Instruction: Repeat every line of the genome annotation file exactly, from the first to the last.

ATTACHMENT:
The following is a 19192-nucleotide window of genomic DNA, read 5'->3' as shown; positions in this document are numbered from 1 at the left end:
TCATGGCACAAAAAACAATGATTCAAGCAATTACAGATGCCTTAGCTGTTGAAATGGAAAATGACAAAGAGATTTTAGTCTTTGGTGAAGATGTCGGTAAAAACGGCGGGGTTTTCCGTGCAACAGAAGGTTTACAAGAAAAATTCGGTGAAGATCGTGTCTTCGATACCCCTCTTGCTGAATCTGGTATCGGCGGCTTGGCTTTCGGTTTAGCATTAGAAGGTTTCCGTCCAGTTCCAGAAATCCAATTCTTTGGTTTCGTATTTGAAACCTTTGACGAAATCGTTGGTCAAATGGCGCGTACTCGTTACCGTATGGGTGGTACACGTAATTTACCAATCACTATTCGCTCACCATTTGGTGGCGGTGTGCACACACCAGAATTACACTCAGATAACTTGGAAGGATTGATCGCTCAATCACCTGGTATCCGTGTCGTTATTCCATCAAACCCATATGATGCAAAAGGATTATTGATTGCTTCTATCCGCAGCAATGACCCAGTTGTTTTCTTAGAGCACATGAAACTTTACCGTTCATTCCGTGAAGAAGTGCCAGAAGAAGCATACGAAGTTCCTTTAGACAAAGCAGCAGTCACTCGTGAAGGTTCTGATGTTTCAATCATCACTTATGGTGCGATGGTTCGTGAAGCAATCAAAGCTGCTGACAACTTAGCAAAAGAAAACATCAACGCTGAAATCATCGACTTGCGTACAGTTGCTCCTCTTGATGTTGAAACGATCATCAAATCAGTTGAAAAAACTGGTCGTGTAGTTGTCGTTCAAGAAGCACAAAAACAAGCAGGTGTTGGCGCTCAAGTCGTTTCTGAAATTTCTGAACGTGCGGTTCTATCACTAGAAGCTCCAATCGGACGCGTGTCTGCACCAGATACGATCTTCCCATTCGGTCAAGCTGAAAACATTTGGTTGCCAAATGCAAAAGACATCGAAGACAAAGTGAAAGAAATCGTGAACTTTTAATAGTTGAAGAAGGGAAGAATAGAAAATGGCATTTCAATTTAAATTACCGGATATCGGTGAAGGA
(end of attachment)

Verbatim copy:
The following is a 19192-nucleotide window of genomic DNA, read 5'->3' as shown; positions in this document are numbered from 1 at the left end:
TCATGGCACAAAAAACAATGATTCAAGCAATTACAGATGCCTTAGCTGTTGAAATGGAAAATGACAAAGAGATTTTAGTCTTTGGTGAAGATGTCGGTAAAAACGGCGGGGTTTTCCGTGCAACAGAAGGTTTACAAGAAAAATTCGGTGAAGATCGTGTCTTCGATACCCCTCTTGCTGAATCTGGTATCGGCGGCTTGGCTTTCGGTTTAGCATTAGAAGGTTTCCGTCCAGTTCCAGAAATCCAATTCTTTGGTTTCGTATTTGAAACCTTTGACGAAATCGTTGGTCAAATGGCGCGTACTCGTTACCGTATGGGTGGTACACGTAATTTACCAATCACTATTCGCTCACCATTTGGTGGCGGTGTGCACACACCAGAATTACACTCAGATAACTTGGAAGGATTGATCGCTCAATCACCTGGTATCCGTGTCGTTATTCCATCAAACCCATATGATGCAAAAGGATTATTGATTGCTTCTATCCGCAGCAATGACCCAGTTGTTTTCTTAGAGCACATGAAACTTTACCGTTCATTCCGTGAAGAAGTGCCAGAAGAAGCATACGAAGTTCCTTTAGACAAAGCAGCAGTCACTCGTGAAGGTTCTGATGTTTCAATCATCACTTATGGTGCGATGGTTCGTGAAGCAATCAAAGCTGCTGACAACTTAGCAAAAGAAAACATCAACGCTGAAATCATCGACTTGCGTACAGTTGCTCCTCTTGATGTTGAAACGATCATCAAATCAGTTGAAAAAACTGGTCGTGTAGTTGTCGTTCAAGAAGCACAAAAACAAGCAGGTGTTGGCGCTCAAGTCGTTTCTGAAATTTCTGAACGTGCGGTTCTATCACTAGAAGCTCCAATCGGACGCGTGTCTGCACCAGATACGATCTTCCCATTCGGTCAAGCTGAAAACATTTGGTTGCCAAATGCAAAAGACATCGAAGACAAAGTGAAAGAAATCGTGAACTTTTAATAGTTGAAGAAGGGAAGAATAGAAAATGGCATTTCAATTTAAATTACCGGATATCGGTGAAGGA